Food - Q&A with Emerald City Bagels owner Deanna Halcrow
The local start-up is working to elevate Atlanta's bagel game
Atlanta's apparent dearth of "decent" bagels is a common gripe for pretty much every New York-to-Atlanta transplant. This is the predicament Deanna Halcrow, a native of Queens and current Cabbagetown resident, wanted to change with her scrappy bagel start-up Emerald City Bagels. "I wanted to prove that it wasn't the water that makes New York bagels what they are," she says.
Halcrow, a project administrator at a financial services company by day; her daughter Jackie, a culinary school grad; and Jackie's boyfriend, Logan Jones, began developing bagel recipes last July. Initially, Emerald City had a client list of four local businesses: Milltown Arms, Argosy, Midway Pub, and Octane Coffee. Fast-forward six months and that roster is up to 11. Jackie and Jones handle the baking. They went from making 100 bagels per week to cranking out around 1,200 bagels weekly. Today, they have more than 15 bagel varieties including Emerald City's popular Everything and jalapeño cheese bagels.
Perhaps more impressive than the company's rapid growth, Emerald City's bagels seem to mollify even the most kvetching of Atlanta palates. Creative Loafing recently caught up with Halcrow to find out what exactly makes these bagels different from your average supermarket bagel, and to see what's next for Emerald City.
Tell me a little about yourself and how Emerald City Bagels came to be.
I always had an interest in cooking, but about two years ago, I got tired of not being able to find a good bagel in Atlanta. I did some research, did a lot of trial and error, started making bagels, tweaked the recipe, and brought it to what it is now. I started making bagels for my family and my neighbors, and got some good feedback. So my daughter, her boyfriend, and I just decided to start Emerald City Bagels.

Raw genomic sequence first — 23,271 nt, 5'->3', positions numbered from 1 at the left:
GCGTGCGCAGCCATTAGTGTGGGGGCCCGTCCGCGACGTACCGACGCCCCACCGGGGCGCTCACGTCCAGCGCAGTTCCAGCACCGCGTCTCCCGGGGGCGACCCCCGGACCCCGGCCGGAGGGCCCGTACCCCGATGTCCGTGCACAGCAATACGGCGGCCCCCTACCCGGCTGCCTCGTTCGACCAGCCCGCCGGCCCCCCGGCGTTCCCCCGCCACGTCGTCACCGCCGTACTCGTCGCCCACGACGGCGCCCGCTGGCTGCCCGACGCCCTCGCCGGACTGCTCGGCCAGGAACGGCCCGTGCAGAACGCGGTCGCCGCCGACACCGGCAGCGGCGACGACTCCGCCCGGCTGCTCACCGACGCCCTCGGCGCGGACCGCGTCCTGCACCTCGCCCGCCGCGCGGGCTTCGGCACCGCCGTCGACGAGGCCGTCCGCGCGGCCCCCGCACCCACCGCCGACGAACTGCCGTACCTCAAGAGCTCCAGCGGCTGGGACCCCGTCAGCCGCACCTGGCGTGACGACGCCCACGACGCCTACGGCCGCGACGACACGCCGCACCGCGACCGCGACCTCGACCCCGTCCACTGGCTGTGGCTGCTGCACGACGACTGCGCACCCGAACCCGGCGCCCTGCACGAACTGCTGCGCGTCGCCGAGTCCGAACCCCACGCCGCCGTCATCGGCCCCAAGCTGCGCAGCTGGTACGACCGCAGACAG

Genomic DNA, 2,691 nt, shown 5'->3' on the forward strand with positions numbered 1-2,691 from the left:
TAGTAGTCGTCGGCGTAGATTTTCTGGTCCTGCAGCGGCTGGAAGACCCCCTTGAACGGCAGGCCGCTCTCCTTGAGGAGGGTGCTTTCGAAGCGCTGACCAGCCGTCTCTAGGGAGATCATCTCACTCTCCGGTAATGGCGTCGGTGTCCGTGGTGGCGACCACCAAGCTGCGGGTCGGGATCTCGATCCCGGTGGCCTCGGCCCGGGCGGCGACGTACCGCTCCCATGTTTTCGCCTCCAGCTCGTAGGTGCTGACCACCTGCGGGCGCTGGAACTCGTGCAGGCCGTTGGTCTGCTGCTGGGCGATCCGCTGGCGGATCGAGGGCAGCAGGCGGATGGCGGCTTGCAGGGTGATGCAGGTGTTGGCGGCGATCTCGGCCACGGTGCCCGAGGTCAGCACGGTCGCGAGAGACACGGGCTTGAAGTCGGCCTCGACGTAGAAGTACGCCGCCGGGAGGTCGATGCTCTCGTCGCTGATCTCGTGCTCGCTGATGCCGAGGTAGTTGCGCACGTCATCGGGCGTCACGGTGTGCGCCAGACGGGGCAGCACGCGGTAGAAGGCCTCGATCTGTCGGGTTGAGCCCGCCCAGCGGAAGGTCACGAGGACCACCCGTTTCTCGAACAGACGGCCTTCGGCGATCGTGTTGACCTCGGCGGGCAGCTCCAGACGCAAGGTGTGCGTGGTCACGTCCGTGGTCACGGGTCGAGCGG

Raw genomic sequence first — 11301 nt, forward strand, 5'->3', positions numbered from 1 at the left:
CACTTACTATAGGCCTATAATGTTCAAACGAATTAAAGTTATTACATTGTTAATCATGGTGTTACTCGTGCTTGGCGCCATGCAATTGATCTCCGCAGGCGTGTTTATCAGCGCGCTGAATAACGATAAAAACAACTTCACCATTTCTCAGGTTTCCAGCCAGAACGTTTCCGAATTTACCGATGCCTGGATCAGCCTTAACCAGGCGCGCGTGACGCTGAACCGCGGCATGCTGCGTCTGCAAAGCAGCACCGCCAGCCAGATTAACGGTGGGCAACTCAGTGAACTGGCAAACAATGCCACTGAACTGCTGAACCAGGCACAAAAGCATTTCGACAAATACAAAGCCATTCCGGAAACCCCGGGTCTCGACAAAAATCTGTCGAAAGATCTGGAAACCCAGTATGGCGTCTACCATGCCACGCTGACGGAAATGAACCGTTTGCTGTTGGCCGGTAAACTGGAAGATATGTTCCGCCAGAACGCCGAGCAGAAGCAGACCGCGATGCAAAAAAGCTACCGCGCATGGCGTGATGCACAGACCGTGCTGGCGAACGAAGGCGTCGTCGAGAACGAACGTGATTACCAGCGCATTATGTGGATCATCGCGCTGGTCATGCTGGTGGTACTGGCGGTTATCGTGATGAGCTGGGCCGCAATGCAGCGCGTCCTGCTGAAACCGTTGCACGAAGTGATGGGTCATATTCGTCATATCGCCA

You're from up North. Can you describe the bagel situation there?
I grew up on Long Island, and Long Island bagels in my opinion are actually a little different from New York City bagels. It's been a while since I've been there, but I grew up around a lot of bagel shops, and a lot of those shops are family-run and passed down from generation to generation. So you have a really good recipe and people making them the traditional way. In New York City, a lot of those families have left, and it's no longer the same generations of people making bagels. A lot of them have gone to either buying dough from a distributor or using a machine to form the bagels. Both of these things cut corners and cut costs, but it really takes away from the flavor of the bagels. So I think that those two things combined have transformed bagels up in New York to be a little different from what they used to be.
And you make the Long Island kind?
Yes, I think so. We use very simple, basic ingredients, and I don't use a dough conditioner to puff up the dough — or any preservatives. We use malt syrup in our bagels instead of honey or sugar, which I think is a pretty key ingredient in a traditionally flavored bagel. And we bake our bagels on cedar boards. All of these things are methods that were used traditionally that other current bagel bakers might have gotten away from. We also keep our bagels in cold storage for about two days before we boil and bake them to help develop more flavor.
Is bagel-making a labor-intensive process?
It is. That's one of the reasons people got away from making them in the traditional way. It's a labor of love for sure, and you have to have a certain amount of passion for making these bagels.
How has the reception been so far?
It's been really positive ... We sell to a lot of restaurants, a few shops, and a couple of markets, and I get positive feedback from these customers ... I did run into a few people who were from New York, and got really great positive feedback: "We're so happy you're here," "Atlanta really needed a good bagel," and so on.
Is a brick-and-mortar bagel shop in the cards?
It's been a long-term goal. Right now I'm really enjoying just bringing the bagels to different areas of town. I think once the farmers markets start back up in the spring, we'll be doing a good portion of them as time and our staffing permits.
What's the story behind the name?
Our name was inspired by the Wizard of Oz. It has been my favorite movie since I was a kid, and as an adult I find myself relating to Dorothy's realization that her heart's desire has always been right in front of her, and she really didn't need to go searching for it. Creating a great product and making people happy with it is my heart's desire.